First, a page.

Uniforms and other articles of clothing worn by self-employed people wholly and exclusively for the purposes of their work are tax deductible. In an important decision, the First-tier Tribunal (FTT) ruled that the skimpy dresses, high heels and suggestive lingerie worn by an exotic nightclub dancer benefited from the tax break.
After the woman ceased her dancing career, HM Revenue and Customs (HMRC) raised back-tax and late payment penalty demands against her, totalling over £10,000. That was on the basis that she had wrongly sought to set off the cost of clothing she wore in the club and other expenses against her Income Tax liabilities.
In upholding her challenge to the demands, the FTT accepted that her black lingerie, see-through spangled dresses, faux nurse and schoolgirl uniforms and 10-inch high heels – which were adapted for use in pole dancing – were all tax deductible. The items of clothing were in no way designed to provide warmth and decency and were unsuitable for wearing outside the confines of the club.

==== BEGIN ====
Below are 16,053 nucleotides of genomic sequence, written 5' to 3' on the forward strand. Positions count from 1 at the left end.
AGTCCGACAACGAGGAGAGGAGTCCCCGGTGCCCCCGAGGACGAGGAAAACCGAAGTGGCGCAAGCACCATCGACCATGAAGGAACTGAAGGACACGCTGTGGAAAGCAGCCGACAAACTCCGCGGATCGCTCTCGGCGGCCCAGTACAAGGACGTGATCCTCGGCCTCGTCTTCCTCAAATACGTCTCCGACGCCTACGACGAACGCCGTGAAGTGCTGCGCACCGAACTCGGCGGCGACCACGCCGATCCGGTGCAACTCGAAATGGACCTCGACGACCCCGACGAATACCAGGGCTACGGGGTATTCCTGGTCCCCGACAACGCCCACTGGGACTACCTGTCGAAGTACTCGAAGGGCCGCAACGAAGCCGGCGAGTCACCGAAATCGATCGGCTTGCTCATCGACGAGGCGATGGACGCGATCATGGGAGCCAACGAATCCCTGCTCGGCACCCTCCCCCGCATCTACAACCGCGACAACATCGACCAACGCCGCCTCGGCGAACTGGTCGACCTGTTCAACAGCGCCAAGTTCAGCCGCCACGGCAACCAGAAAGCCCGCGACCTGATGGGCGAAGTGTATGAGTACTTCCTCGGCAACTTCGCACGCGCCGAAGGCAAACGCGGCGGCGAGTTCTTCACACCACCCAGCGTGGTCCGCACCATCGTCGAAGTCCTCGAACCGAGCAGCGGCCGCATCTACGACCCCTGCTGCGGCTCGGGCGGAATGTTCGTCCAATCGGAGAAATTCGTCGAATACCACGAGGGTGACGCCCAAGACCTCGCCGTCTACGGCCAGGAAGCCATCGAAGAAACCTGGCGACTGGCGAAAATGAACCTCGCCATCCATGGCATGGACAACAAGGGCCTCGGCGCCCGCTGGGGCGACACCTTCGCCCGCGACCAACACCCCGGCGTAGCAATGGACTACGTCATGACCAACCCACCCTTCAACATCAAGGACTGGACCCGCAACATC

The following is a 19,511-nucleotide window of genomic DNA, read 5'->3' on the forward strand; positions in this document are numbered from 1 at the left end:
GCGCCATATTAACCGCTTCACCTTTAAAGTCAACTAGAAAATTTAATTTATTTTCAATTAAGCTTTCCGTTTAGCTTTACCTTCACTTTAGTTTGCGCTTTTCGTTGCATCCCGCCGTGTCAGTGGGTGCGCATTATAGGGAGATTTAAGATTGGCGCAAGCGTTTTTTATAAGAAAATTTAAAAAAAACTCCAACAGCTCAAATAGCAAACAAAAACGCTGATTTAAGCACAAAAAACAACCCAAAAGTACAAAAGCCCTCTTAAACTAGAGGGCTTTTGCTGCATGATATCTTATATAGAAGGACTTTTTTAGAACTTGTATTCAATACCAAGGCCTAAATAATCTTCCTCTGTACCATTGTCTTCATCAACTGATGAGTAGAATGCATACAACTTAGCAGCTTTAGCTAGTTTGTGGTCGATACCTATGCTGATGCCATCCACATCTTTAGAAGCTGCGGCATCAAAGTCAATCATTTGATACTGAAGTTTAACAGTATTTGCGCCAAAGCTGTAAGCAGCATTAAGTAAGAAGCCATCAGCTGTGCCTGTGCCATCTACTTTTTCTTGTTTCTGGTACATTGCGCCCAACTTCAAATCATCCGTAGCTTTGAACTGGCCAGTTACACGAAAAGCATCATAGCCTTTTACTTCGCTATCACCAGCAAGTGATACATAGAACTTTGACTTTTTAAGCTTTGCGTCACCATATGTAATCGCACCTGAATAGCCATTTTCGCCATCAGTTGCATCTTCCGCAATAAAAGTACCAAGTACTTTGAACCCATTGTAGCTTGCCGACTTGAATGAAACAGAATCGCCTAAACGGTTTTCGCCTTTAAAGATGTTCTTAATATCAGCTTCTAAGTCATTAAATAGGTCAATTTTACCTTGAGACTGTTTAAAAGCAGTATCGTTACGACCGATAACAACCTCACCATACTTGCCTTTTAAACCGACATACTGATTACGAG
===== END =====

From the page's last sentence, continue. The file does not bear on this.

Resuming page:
The woman had purchased them solely for the purposes of her performances and they were akin to stage clothes acquired by a self-employed actor. Her heavy make-up, hair extensions, false eyelashes, spray tan and other beauty treatments were also allowable, being essential for her work. Although the costs she incurred in travelling to and from the club were not deductible, the FTT’s ruling meant that the tax and penalty assessments would be greatly reduced.